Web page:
Moorfields was an open space, partly in the City of London, lying adjacent to – and outside – its northern wall, near the eponymous Moorgate. It was known for its marshy conditions, the result of the defensive wall acting like a dam, impeding the flow of the River Walbrook and its tributaries.
Moorfields gives its name to the Moorfields Eye Hospital which occupied a site on the former fields from 1822–1899, and is still based close by, in the St Luke's area of the London Borough of Islington.
Moorfields is first recorded in the late 12th century, though not by name, as a great fen. The fen was larger than the area subsequently known as Moorfields.
Moorfields was contiguous with Finsbury Fields, Bunhill Fields and other open spaces, and until its eventual loss in the 19th century, was the innermost part of a green wedge of land which stretched from the wall, to the open countryside which lay close by. Moorfields separated the western and eastern growth of London beyond the city wall – with the eastern extension being better known as the East End.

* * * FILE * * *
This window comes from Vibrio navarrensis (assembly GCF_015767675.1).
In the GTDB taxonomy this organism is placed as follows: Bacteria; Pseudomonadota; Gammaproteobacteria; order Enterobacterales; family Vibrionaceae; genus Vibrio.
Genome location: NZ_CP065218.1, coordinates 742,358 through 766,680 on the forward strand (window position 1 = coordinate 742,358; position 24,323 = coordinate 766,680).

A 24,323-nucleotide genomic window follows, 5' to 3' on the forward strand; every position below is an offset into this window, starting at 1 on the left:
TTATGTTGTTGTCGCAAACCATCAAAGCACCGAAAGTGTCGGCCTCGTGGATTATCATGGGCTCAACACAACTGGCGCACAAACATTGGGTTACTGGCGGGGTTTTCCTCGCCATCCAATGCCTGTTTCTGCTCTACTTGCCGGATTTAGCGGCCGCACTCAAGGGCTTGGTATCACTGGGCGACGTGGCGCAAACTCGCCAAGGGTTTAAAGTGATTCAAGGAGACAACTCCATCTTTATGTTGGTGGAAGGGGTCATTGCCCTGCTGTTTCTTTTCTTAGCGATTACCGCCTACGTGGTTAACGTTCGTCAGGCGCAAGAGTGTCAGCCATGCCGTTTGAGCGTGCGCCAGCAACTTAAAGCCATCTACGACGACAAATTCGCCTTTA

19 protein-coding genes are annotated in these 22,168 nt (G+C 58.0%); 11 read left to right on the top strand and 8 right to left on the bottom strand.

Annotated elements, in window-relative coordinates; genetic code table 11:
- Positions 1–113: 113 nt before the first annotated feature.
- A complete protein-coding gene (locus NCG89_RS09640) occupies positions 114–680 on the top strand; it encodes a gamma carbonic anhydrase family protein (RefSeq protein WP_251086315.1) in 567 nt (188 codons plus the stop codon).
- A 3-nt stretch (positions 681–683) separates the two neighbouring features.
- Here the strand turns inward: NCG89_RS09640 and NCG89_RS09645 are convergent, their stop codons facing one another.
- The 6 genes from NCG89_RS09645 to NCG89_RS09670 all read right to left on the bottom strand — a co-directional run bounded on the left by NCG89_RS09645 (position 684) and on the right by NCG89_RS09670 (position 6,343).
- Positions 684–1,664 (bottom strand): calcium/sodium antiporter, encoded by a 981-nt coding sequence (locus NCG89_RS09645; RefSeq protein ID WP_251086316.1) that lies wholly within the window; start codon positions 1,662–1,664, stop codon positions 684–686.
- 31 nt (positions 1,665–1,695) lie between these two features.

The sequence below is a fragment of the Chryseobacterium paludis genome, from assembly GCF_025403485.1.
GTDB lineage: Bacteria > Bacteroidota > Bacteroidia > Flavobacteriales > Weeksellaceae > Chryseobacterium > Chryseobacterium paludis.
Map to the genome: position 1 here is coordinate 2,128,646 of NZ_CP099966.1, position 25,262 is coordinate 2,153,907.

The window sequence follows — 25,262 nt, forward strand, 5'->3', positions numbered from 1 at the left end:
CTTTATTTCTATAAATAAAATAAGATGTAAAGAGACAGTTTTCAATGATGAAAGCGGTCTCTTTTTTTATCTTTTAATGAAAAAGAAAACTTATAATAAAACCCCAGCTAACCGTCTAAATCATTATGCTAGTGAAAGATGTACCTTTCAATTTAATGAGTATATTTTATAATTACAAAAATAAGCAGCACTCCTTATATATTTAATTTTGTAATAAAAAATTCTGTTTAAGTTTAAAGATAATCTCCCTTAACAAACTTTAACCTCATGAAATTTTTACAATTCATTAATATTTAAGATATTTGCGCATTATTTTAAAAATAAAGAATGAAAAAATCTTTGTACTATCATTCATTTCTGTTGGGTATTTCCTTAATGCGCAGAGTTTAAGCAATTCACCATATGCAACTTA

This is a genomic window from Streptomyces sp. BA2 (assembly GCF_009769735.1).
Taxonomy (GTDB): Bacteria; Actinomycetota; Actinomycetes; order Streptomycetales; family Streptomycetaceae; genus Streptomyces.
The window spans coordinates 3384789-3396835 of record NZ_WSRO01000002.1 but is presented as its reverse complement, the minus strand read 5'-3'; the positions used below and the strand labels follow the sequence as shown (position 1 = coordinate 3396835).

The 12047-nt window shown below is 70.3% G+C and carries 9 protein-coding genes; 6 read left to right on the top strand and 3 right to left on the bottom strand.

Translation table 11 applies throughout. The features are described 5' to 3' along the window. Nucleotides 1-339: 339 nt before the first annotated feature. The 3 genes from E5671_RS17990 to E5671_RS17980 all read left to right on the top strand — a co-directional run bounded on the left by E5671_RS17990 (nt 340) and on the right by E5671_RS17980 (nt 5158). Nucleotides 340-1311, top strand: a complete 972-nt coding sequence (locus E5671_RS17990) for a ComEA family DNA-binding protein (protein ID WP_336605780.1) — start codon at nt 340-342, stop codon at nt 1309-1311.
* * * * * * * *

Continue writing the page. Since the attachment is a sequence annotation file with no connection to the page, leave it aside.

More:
The fields were divided into four areas; the Little Moorfields, Moorfields proper, Middle Moorfields and Upper Moorfields.
The origins of Moorfields lie in a wider area, described by William Fitzstephen as the "great fen which washed against the northern wall of the City".The marshy conditions appear to have been caused by London's Wall acting as a dam, restricting the flow of the river.